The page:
(Center yourself in a quiet place. Light a candle or ring a bell to signal the beginning of your mini-retreat.)

Invocation

Open my heart and my mind
to be receptive to the beauties
and the bounties of simplicity.

Read and Reflect

(Read these short passages aloud. Choose one or more of them to copy into your journal. Reflect upon and write about how you can apply the thought(s) to your own experiences.)

"Simple living is about freedom. It's about a freedom to choose open and generous living rather than a secure and sheltered way. . . . Simple living is about moving through life rather lightly, delighting in the plain and the subtle."
— Jose Hobday in Simple Living

"Our lives are filled with a million things to do and consume that distract us from simple living. When I pay attention and become mindful, I marvel at the simple things in life that I once passed over. Consuming less and living simply are the true conditions of happiness."
— Barbara Ann Kipfer in 201 Little Buddhist Reminders

"Living simply entails clearing our lives and our houses of spiritual and material clutter so as to create more space for faithful living."
— Catherine Whitmire in Plain Living

"Simple living is about living deliberately. . . . It's about being fully aware of why you are living your particular life, and knowing that life is the one you have chosen thoughtfully."
— Janet Luhrs in Simple Living Guide

"The older I grow the more clearly I perceive the dignity and winning being of simplicity in thought, conduct, and speech: a desire to simplify all that is complicated and to treat everything with the greatest naturalness and clarify."
— Pope John XXIII in Freedom of Simplicity by Richard J. Foster

"Simplicity is the seedbed for sane, free, and illumined holy living."
— Tilden Edwards in Living Simply Through the Day

"Voluntary simplicity has the additional feature that it tends to position sharing rather than growth as the centerpiece of justice."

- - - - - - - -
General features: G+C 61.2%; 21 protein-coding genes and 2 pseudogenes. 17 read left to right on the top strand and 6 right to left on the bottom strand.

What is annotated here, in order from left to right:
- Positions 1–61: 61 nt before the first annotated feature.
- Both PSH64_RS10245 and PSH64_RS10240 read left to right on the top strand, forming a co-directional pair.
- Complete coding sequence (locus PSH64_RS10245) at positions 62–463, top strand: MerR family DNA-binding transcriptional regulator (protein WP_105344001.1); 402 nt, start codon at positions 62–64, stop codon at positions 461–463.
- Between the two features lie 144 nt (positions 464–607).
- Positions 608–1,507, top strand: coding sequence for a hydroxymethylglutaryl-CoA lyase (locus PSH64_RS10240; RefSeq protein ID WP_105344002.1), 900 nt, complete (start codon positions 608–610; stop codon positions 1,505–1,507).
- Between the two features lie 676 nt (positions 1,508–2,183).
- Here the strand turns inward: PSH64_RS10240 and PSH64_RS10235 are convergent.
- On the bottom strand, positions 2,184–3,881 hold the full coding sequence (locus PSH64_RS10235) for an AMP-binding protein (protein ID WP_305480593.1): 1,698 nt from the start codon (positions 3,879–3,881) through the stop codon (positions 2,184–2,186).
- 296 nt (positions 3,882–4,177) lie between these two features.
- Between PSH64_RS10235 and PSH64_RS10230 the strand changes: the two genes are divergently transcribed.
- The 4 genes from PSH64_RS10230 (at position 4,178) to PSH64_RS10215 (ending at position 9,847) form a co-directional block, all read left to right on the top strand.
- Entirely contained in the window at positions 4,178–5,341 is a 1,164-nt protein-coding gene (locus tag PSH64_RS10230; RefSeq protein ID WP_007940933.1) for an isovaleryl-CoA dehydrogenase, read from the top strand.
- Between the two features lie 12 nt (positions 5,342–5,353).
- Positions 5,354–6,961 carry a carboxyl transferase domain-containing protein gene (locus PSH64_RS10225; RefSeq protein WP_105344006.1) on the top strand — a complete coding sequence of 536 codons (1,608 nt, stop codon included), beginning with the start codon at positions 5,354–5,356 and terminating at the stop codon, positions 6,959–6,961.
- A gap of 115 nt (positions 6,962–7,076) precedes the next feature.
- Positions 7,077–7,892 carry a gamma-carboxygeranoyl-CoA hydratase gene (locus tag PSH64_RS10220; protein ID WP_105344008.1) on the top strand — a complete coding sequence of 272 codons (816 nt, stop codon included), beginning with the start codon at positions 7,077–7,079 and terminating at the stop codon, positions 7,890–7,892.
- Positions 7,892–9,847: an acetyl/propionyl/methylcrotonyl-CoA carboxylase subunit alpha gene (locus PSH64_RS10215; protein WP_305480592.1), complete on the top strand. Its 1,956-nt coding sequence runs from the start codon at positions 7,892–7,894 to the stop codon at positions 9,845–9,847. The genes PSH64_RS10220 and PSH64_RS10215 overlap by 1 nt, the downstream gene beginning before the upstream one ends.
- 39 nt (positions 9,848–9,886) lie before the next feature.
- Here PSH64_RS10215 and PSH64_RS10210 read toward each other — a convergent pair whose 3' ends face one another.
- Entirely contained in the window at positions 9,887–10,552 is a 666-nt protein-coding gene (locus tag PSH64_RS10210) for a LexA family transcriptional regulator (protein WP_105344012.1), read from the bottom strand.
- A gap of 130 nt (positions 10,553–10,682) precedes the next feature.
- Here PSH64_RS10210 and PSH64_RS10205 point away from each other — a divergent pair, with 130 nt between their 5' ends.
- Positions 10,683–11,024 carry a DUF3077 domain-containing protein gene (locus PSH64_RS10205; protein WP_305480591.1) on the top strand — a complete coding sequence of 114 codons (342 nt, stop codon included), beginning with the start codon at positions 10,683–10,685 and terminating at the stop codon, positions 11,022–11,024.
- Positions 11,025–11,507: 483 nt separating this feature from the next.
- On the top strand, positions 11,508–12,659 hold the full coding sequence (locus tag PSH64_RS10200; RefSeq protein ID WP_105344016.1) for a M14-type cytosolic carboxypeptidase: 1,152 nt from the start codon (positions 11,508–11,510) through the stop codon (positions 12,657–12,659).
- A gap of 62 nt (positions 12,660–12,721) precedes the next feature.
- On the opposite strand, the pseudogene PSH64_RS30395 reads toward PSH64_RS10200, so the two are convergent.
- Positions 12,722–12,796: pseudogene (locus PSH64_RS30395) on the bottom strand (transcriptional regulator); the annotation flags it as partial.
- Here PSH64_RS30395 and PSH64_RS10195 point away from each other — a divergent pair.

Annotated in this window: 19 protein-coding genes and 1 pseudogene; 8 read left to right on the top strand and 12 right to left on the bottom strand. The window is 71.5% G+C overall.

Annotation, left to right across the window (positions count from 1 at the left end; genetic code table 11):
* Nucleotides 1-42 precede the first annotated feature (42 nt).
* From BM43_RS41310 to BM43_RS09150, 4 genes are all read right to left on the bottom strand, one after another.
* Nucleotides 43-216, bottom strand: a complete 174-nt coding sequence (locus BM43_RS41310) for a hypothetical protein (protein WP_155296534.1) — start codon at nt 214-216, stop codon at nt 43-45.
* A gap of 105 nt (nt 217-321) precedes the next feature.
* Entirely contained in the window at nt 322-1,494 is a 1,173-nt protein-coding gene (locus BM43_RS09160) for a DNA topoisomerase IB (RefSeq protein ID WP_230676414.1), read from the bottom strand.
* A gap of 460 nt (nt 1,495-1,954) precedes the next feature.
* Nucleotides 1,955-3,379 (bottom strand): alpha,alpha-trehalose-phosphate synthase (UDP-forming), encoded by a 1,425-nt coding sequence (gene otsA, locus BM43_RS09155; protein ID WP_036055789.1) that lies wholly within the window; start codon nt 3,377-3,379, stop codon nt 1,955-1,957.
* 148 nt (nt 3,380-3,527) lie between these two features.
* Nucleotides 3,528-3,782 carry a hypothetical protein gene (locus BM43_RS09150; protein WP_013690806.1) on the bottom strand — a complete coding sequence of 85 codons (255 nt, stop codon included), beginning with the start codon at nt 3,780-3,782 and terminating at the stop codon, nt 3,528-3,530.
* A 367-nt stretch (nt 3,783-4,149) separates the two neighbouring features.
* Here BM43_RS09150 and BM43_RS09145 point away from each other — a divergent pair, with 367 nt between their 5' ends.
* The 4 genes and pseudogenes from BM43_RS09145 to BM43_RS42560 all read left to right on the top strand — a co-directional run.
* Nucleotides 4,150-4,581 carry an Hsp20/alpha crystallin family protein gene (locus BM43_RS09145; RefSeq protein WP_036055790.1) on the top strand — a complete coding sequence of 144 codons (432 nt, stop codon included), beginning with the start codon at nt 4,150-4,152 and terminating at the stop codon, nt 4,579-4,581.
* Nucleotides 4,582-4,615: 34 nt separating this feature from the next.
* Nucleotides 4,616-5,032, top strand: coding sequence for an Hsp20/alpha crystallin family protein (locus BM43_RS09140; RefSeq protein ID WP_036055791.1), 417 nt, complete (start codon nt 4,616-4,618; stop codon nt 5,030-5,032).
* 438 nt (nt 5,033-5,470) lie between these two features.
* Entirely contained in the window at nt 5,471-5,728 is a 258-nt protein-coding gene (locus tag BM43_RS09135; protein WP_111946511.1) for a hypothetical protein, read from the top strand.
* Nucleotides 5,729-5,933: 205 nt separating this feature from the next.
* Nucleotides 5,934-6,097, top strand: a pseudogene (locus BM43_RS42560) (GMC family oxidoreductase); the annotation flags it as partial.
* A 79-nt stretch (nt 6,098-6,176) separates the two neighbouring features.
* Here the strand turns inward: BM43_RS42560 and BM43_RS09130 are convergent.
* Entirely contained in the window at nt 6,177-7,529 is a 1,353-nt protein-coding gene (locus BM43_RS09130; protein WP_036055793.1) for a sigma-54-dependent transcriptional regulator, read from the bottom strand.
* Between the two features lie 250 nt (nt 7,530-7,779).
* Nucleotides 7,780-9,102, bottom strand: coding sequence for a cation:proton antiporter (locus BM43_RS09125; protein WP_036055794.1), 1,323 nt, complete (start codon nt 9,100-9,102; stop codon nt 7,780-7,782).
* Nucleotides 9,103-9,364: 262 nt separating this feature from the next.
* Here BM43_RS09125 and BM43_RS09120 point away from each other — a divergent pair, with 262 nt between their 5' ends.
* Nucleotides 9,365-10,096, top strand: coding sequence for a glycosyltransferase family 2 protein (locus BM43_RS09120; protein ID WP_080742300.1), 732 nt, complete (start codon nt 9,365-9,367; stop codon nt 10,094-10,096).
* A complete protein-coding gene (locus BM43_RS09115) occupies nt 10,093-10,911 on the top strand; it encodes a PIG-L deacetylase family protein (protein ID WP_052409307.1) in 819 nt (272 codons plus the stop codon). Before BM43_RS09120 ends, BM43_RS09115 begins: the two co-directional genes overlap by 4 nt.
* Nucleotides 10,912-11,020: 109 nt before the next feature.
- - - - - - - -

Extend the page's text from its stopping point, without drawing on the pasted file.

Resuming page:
— Mark A. Burch in Stepping Lightly

Practice

The first step in embracing simplicity is discernment – discerning how much is enough for you. Take a few minutes to reflect on what you really need in your life. Do you have enough already? What is lacking? What is excess?

Then reflect on the larger implications of your choice to live simply. As Mark A. Burch writes in Stepping Lightly: "Discerning how much is enough also involves placing our personal consumption of things in the context of environmental sustainability, social justice, and inter-generational equity. In this realm, we move beyond considerations of what may be expedient or comfortable in terms of our individual lives and consider ourselves to be part of a much larger whole."

Record your thoughts in your journal or draw a picture of yourself living a simple life.

Closing Prayer

A Prayer for Simplicity
by Edward Hays in Pray All Ways

Lord of True Liberty,
You who commissioned Moses
to lead Your chosen children from bondage in Egypt
to the freedom of a new land,
help me to find a real freedom in simplicity.

Cure me, Lord, of "buyer’s itch";
heal me of the consumer’s consumption
that keeps me constantly discontent
and continuously craving more and more.

Show to me the joys of a simple lifestyle
whereby in my “freedom from things”
I shall have more time and energy
to invest in my relationships with those I love,
with myself, and with You, my God. . . .

May my efforts at simplicity not cease
with looking into my closet and counting clothes,
but may they take on their greatest energy and zeal
when looking into my heart
and removing all that is not in the fashion
of Your divine heart,
all that blocks my loving others.

May I be reminded frequently that whatever form
my attempts at simplicity may take
that it is a simple heart
which You first and foremost desire.

(Blow out the candle or ring the bell to signal the end of your mini-retreat.)